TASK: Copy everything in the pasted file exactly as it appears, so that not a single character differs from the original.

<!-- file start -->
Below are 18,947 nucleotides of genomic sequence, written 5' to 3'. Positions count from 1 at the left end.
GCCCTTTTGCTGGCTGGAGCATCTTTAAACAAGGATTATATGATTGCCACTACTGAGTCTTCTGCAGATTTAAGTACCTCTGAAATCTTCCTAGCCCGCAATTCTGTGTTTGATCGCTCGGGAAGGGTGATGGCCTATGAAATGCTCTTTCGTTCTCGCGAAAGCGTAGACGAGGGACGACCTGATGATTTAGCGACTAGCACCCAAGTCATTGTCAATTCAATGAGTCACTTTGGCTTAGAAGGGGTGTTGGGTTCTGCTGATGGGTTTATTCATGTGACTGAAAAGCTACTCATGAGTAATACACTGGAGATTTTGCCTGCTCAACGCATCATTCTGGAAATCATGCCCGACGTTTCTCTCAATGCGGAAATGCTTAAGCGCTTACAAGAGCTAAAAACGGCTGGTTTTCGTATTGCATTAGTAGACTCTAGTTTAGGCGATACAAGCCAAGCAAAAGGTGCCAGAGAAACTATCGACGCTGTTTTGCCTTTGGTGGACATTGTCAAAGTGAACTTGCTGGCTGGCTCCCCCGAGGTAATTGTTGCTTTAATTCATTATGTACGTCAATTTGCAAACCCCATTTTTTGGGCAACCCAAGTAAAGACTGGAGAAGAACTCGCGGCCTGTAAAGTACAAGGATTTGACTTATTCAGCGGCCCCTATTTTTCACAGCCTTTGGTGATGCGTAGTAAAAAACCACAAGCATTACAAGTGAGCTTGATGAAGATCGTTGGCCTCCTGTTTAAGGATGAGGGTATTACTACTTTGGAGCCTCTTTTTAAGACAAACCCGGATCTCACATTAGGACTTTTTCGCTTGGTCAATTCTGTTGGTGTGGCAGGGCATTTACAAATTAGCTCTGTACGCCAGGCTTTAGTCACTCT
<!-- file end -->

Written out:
Below are 18,947 nucleotides of genomic sequence, written 5' to 3'. Positions count from 1 at the left end.
GCCCTTTTGCTGGCTGGAGCATCTTTAAACAAGGATTATATGATTGCCACTACTGAGTCTTCTGCAGATTTAAGTACCTCTGAAATCTTCCTAGCCCGCAATTCTGTGTTTGATCGCTCGGGAAGGGTGATGGCCTATGAAATGCTCTTTCGTTCTCGCGAAAGCGTAGACGAGGGACGACCTGATGATTTAGCGACTAGCACCCAAGTCATTGTCAATTCAATGAGTCACTTTGGCTTAGAAGGGGTGTTGGGTTCTGCTGATGGGTTTATTCATGTGACTGAAAAGCTACTCATGAGTAATACACTGGAGATTTTGCCTGCTCAACGCATCATTCTGGAAATCATGCCCGACGTTTCTCTCAATGCGGAAATGCTTAAGCGCTTACAAGAGCTAAAAACGGCTGGTTTTCGTATTGCATTAGTAGACTCTAGTTTAGGCGATACAAGCCAAGCAAAAGGTGCCAGAGAAACTATCGACGCTGTTTTGCCTTTGGTGGACATTGTCAAAGTGAACTTGCTGGCTGGCTCCCCCGAGGTAATTGTTGCTTTAATTCATTATGTACGTCAATTTGCAAACCCCATTTTTTGGGCAACCCAAGTAAAGACTGGAGAAGAACTCGCGGCCTGTAAAGTACAAGGATTTGACTTATTCAGCGGCCCCTATTTTTCACAGCCTTTGGTGATGCGTAGTAAAAAACCACAAGCATTACAAGTGAGCTTGATGAAGATCGTTGGCCTCCTGTTTAAGGATGAGGGTATTACTACTTTGGAGCCTCTTTTTAAGACAAACCCGGATCTCACATTAGGACTTTTTCGCTTGGTCAATTCTGTTGGTGTGGCAGGGCATTTACAAATTAGCTCTGTACGCCAGGCTTTAGTCACTCT